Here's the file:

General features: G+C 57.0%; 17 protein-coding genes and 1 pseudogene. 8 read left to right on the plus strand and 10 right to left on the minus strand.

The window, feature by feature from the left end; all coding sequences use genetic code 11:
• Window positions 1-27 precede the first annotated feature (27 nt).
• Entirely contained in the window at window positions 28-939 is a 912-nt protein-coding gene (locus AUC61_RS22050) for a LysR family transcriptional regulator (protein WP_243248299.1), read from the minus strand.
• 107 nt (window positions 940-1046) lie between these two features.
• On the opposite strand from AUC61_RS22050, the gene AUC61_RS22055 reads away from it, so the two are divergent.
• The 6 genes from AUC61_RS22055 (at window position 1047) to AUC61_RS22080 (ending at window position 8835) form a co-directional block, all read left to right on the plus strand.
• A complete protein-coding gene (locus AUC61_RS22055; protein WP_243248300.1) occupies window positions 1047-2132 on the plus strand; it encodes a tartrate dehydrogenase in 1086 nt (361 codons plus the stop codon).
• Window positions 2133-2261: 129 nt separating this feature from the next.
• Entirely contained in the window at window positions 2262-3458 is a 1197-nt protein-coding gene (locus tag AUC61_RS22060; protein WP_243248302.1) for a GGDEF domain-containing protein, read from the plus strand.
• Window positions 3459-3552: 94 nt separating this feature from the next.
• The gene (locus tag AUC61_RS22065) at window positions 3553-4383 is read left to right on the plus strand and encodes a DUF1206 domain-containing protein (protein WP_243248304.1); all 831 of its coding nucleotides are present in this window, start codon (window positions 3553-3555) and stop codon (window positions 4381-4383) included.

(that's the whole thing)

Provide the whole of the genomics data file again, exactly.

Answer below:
General features: G+C 57.0%; 17 protein-coding genes and 1 pseudogene. 8 read left to right on the plus strand and 10 right to left on the minus strand.

The window, feature by feature from the left end; all coding sequences use genetic code 11:
• Window positions 1-27 precede the first annotated feature (27 nt).
• Entirely contained in the window at window positions 28-939 is a 912-nt protein-coding gene (locus AUC61_RS22050) for a LysR family transcriptional regulator (protein WP_243248299.1), read from the minus strand.
• 107 nt (window positions 940-1046) lie between these two features.
• On the opposite strand from AUC61_RS22050, the gene AUC61_RS22055 reads away from it, so the two are divergent.
• The 6 genes from AUC61_RS22055 (at window position 1047) to AUC61_RS22080 (ending at window position 8835) form a co-directional block, all read left to right on the plus strand.
• A complete protein-coding gene (locus AUC61_RS22055; protein WP_243248300.1) occupies window positions 1047-2132 on the plus strand; it encodes a tartrate dehydrogenase in 1086 nt (361 codons plus the stop codon).
• Window positions 2133-2261: 129 nt separating this feature from the next.
• Entirely contained in the window at window positions 2262-3458 is a 1197-nt protein-coding gene (locus tag AUC61_RS22060; protein WP_243248302.1) for a GGDEF domain-containing protein, read from the plus strand.
• Window positions 3459-3552: 94 nt separating this feature from the next.
• The gene (locus tag AUC61_RS22065) at window positions 3553-4383 is read left to right on the plus strand and encodes a DUF1206 domain-containing protein (protein WP_243248304.1); all 831 of its coding nucleotides are present in this window, start codon (window positions 3553-3555) and stop codon (window positions 4381-4383) included.